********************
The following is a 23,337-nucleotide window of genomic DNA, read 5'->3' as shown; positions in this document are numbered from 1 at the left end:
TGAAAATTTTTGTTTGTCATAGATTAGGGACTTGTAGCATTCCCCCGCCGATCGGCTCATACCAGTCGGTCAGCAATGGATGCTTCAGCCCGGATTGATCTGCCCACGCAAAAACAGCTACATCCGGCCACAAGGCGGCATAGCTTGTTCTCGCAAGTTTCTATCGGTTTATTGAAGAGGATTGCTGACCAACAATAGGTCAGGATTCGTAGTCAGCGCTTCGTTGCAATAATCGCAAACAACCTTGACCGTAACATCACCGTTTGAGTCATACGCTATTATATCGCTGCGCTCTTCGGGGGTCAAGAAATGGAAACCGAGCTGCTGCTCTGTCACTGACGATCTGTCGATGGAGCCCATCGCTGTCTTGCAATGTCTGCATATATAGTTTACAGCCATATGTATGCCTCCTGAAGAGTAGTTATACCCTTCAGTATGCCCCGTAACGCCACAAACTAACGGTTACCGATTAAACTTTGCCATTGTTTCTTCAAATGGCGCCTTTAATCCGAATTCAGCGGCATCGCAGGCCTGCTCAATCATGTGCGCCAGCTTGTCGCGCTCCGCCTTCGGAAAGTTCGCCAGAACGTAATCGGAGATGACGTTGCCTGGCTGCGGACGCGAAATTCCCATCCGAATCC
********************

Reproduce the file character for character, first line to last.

The following is a 23,337-nucleotide window of genomic DNA, read 5'->3' as shown; positions in this document are numbered from 1 at the left end:
TGAAAATTTTTGTTTGTCATAGATTAGGGACTTGTAGCATTCCCCCGCCGATCGGCTCATACCAGTCGGTCAGCAATGGATGCTTCAGCCCGGATTGATCTGCCCACGCAAAAACAGCTACATCCGGCCACAAGGCGGCATAGCTTGTTCTCGCAAGTTTCTATCGGTTTATTGAAGAGGATTGCTGACCAACAATAGGTCAGGATTCGTAGTCAGCGCTTCGTTGCAATAATCGCAAACAACCTTGACCGTAACATCACCGTTTGAGTCATACGCTATTATATCGCTGCGCTCTTCGGGGGTCAAGAAATGGAAACCGAGCTGCTGCTCTGTCACTGACGATCTGTCGATGGAGCCCATCGCTGTCTTGCAATGTCTGCATATATAGTTTACAGCCATATGTATGCCTCCTGAAGAGTAGTTATACCCTTCAGTATGCCCCGTAACGCCACAAACTAACGGTTACCGATTAAACTTTGCCATTGTTTCTTCAAATGGCGCCTTTAATCCGAATTCAGCGGCATCGCAGGCCTGCTCAATCATGTGCGCCAGCTTGTCGCGCTCCGCCTTCGGAAAGTTCGCCAGAACGTAATCGGAGATGACGTTGCCTGGCTGCGGACGCGAAATTCCCATCCGAATCC